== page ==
TEXAS -- A handful of Texas police chiefs have taken to social media to condemn the actions of four Minneapolis police officers prior to the death of Houston native George Floyd.
A bystander’s camera was rolling Monday as one of the officers kneeled on 46-year-old Floyd’s neck for several minutes. Floyd was handcuffed and pleaded that he could not breathe before he stopped moving. He later died in police custody.
Floyd had been identified as a suspect in a forgery case at a Minneapolis grocery store.
According to the Houston Chronicle, Floyd was born in North Carolina and moved to Houston as a baby. He had been part of a hip-hop group there before relocating to Minneapolis.
Floyd’s family members on Tuesday night attended a prayer vigil in Houston’s Emancipation Park.
The four officers involved in Floyd’s arrest were fired Tuesday, and the case is under investigation by the FBI and state law enforcement. It has garnered national headlines and is similar to the case of Eric Garner, a black man who died in 2014 after being placed in a chokehold by a New York police officer. Garner also stated he couldn’t breathe.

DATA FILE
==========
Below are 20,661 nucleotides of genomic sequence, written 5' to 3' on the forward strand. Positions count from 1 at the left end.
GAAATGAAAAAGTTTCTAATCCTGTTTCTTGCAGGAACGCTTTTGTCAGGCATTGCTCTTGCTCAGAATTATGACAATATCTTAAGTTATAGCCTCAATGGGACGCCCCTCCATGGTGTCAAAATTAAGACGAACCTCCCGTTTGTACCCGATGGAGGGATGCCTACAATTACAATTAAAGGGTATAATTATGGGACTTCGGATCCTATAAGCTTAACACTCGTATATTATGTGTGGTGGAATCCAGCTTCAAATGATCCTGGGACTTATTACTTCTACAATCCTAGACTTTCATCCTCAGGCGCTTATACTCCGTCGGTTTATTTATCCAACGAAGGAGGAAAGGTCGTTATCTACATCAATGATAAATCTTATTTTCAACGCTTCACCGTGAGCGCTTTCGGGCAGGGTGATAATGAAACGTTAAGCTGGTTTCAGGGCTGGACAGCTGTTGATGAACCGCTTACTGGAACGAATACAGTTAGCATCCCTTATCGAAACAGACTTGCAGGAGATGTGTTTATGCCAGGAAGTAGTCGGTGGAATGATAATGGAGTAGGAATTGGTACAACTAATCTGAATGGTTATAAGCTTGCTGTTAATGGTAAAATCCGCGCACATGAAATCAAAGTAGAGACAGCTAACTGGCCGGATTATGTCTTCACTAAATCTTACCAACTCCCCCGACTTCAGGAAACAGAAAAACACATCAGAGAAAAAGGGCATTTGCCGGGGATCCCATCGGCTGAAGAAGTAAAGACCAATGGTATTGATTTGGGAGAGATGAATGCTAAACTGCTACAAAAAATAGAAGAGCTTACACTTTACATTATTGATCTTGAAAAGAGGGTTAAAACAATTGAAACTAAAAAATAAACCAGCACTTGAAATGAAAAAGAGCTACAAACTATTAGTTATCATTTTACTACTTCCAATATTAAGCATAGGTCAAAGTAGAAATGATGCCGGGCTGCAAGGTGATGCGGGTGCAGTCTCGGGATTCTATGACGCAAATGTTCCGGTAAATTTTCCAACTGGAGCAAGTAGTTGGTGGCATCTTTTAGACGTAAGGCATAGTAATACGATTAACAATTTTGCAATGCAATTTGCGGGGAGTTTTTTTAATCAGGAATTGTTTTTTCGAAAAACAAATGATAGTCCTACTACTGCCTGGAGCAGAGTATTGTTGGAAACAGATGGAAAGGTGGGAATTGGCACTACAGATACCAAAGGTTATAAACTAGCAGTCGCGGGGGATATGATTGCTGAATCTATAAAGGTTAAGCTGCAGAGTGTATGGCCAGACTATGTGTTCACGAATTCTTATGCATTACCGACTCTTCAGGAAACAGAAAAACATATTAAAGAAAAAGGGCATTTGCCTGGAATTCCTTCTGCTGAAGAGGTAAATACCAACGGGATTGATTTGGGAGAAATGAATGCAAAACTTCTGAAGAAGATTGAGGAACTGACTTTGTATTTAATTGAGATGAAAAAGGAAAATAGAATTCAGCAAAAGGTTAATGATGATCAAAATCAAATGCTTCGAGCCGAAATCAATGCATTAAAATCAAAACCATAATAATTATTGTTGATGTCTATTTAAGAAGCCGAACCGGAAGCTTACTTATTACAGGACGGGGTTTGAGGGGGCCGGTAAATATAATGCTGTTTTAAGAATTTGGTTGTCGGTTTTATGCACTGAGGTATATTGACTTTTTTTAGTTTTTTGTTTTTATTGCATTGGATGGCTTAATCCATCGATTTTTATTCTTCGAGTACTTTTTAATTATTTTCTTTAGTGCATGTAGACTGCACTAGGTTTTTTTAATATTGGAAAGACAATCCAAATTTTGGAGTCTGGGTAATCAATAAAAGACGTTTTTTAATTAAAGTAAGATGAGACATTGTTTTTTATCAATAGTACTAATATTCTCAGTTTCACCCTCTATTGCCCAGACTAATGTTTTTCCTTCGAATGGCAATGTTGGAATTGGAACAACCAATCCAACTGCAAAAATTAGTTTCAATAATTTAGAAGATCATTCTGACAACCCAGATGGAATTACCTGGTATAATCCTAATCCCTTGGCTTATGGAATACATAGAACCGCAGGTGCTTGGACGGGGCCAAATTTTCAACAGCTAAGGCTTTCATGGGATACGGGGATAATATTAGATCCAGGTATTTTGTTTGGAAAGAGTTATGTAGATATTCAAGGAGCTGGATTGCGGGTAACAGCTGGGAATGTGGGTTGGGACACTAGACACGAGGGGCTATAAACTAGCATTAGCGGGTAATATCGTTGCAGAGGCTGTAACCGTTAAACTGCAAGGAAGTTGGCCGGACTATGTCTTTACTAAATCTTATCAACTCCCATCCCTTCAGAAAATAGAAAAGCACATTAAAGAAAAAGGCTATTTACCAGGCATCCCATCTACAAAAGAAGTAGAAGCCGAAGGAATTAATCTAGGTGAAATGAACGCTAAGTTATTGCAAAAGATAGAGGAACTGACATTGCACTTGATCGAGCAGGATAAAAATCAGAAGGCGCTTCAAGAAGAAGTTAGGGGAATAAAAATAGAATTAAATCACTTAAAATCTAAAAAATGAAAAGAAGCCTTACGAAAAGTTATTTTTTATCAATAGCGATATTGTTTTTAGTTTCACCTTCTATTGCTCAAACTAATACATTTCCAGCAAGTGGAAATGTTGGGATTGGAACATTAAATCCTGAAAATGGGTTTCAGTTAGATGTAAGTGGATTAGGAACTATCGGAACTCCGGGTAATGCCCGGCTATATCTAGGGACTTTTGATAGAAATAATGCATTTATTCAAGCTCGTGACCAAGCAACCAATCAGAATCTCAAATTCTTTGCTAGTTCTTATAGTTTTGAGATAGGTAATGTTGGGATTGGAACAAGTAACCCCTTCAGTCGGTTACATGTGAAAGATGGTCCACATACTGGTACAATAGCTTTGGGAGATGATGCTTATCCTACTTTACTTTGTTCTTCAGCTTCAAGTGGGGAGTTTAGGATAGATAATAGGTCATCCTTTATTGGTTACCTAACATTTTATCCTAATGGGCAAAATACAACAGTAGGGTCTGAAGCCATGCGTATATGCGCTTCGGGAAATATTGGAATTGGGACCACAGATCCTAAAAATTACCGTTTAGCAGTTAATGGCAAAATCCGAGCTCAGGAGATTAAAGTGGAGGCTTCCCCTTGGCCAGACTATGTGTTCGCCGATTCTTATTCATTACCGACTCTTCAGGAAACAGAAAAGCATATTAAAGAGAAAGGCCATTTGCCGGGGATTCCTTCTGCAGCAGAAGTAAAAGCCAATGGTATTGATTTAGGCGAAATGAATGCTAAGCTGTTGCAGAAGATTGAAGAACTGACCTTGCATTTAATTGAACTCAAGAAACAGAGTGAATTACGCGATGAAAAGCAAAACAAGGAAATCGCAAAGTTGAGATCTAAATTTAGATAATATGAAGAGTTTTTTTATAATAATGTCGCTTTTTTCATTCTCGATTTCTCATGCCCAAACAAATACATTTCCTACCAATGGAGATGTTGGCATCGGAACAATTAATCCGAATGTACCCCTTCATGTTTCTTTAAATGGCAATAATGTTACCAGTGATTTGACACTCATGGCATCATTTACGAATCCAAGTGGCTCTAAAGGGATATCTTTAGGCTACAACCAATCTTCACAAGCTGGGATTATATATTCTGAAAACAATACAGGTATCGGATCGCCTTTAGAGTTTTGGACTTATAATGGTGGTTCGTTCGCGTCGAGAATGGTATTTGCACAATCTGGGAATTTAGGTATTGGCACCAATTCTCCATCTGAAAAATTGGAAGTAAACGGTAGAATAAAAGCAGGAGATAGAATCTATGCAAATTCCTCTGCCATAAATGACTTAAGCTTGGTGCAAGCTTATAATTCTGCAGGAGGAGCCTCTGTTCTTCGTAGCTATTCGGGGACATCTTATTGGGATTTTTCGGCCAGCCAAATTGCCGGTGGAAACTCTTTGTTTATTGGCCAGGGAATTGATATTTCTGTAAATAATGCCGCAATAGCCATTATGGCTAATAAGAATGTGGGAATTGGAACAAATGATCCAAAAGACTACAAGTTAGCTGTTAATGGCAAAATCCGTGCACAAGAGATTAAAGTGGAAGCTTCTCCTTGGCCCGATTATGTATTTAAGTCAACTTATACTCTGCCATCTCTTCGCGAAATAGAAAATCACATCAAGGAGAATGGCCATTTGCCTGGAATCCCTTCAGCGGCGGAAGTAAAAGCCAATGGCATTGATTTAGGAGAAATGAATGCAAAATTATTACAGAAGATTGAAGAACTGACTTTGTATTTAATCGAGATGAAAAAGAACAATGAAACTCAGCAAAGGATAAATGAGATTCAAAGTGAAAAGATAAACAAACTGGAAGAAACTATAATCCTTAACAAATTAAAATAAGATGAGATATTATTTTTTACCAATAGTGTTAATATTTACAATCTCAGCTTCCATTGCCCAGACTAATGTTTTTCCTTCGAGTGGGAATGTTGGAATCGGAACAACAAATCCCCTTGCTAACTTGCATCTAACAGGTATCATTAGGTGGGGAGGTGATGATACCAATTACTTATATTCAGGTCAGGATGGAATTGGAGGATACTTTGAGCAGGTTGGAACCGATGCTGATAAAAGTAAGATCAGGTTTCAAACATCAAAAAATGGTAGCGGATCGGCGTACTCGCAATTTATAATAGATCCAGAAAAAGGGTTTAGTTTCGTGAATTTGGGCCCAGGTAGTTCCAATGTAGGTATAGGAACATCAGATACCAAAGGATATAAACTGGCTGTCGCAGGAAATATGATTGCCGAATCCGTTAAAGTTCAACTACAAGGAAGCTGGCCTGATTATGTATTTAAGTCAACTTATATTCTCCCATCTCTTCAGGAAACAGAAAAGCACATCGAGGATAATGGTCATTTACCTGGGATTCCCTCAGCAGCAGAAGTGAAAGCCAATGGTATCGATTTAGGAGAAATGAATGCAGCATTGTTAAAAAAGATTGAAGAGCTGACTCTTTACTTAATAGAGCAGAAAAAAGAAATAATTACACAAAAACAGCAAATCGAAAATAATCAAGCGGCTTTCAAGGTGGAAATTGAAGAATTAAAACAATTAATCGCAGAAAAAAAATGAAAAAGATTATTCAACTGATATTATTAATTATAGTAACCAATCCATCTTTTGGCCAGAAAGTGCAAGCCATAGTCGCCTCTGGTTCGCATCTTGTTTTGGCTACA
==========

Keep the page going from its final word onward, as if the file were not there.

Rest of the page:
Several Texas police chiefs have taken to Twitter to offer condolences and condemn the actions that presumably led to Floyd’s death. Houston Chief of Police Art Acevedo wrote, in part: “... we strongly condemn the actions that led to the death of #GeorgeFloyd and stand with [Minneapolis Police] Chief [Medaria] Arrandondo and good police officers throughout our nation.”
Austin Police Chief Brian Manley on Wednesday wrote the following:
“This is heart wrenching and we must be better than this or these senseless deaths will continue to occur. #GeorgeFloyd was telling officers he could not breathe but to no avail. As law enforcement professionals, we must do better in service to our communities.”
Round Rock Police Chief Allen Banks expressed similar sentiments:
“We in law enforcement CAN’T look at the George Floyd case and turn a blind eye! There is NO justification for these actions! We MUST hold officers accountable for atrocious decisions!”
Univeristy of Texas at Austin Police Department Chief David Carter wrote the following:
"I sadly must again address my officers and ask how they felt about the unlawful homicide of George Floyd, an American citizen In Minneapolis. Police leaders must confront the failures of our profession or we are doomed to repeat them and cast further doubt on our legitimacy."
The Associated Press contributed to this report.